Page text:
K-12 schools in Arizona are currently flush with cash. Between billions in increased state spending from the legislature, COVID cash from the feds, and declining student populations, district school spending is at an all time high. But next week, voters across Arizona will decide the fate of 23 bond requests from schools that total a historic $3.5 billion.
This level of borrowing being sought by local school districts is both unwise and unnecessary, especially given the large amounts of money that have been pumped into the system. State funding has increased so quickly in the last 36 months that the legislature decided to override the constitutional spending limit the last two fiscal years. This is funding over and above the formulaic cap in the constitution that exists to protect taxpayers from runaway and unaccountable spending.
And contrary to what you probably hear from teachers’ unions and their sycophant friends in the media, lawmakers continue to increase school spending with every state budget. With all this new spending, district schools receive more money per student than ever before, and it’s not even close.
Not included in the state spending cap, however, are federal funds. And when schools were shut down during COVID, the federal government poured trillions of dollars into them. Many of the school districts asking their taxpayers to hand over hundreds of millions of dollars in bonds next week are still sitting on a pile of unspent COVID cash.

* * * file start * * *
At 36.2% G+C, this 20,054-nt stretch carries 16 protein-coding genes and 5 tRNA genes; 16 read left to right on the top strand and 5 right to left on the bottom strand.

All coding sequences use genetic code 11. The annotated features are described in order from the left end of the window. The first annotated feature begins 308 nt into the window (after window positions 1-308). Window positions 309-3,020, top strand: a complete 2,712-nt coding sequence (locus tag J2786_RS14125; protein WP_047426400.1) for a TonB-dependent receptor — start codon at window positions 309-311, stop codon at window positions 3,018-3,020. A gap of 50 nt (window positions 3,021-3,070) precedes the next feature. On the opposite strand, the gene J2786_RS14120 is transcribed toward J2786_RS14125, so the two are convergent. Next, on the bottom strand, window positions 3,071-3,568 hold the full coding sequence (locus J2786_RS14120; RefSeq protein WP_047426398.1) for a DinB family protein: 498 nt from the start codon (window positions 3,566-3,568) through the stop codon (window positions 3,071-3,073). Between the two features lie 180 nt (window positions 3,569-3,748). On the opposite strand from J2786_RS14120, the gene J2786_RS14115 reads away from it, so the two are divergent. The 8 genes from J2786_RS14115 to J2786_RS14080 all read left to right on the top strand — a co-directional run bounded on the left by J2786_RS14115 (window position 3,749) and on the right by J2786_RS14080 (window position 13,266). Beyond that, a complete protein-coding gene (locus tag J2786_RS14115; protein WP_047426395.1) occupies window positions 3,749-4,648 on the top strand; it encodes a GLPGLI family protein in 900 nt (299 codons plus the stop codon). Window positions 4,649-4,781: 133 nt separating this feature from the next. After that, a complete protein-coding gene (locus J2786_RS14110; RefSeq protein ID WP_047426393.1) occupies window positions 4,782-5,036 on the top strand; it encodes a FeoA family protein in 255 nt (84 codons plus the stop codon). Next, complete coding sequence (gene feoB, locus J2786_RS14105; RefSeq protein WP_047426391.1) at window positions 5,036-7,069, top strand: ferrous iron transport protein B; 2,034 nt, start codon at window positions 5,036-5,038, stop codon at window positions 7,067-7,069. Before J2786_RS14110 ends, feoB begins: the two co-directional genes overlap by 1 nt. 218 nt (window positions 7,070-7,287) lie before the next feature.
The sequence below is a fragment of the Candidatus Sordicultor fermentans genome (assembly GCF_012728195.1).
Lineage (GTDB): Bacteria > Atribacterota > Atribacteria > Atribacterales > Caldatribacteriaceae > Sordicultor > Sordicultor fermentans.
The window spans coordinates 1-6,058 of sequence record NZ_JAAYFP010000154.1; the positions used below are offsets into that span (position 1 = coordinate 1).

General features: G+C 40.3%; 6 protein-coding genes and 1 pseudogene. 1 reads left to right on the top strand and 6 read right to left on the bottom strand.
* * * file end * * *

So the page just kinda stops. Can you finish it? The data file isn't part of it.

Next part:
Compounding the unnecessary nature of these bond requests is that many of these districts are losing students. In other words, they want to borrow more money to spend on fewer students. That translates into absurdly high requests when broken down per student.
In fact, according to the Arizona Tax Research Association, the lowest request is in Yuma and represents $2,200 per student. On the other extreme, however, is the Osborn School District bond which represents nearly $40,000 per student!
Some of the biggest asks include the $500 million Mesa Public Schools is seeking, $475 million in Phoenix, and $100 million in Gilbert. These requests are almost the size of their entire budgets which last year totaled $815,511,989 (a 20% increase from the year prior), $401,013,567, and $382,732,528 respectively.
No doubt these bonds will have major budget and tax implications in the near future. Yet the campaigns in support of these bonds are telling voters that taking on hundreds of millions in new debt (with sky-high interest rates) will keep their tax bills the same. That of course is not true. All voters need to do is read the first few pages in their publicity pamphlet to see that households will be paying hundreds of dollars (and in some cases thousands) more in property taxes each year.
All this while we have teachers that chant “Hail Satan” in classrooms, schools that fail to protect students from using bathrooms with other students of the opposite sex, and districts that infringe on their own school board members’ freedom of religion and speech. And those are examples from just the last month!
The good news is that voters no longer simply rubber stamp these requests on the off year, all mail elections. Just a few years ago, voters barely approved Mesa’s $300 million bond and rejected the budget override. Last year, nearly half of the requests were rejected by voters. Taxpayers are right to be suspicious of these asks and should follow their instincts when filling out their ballots.
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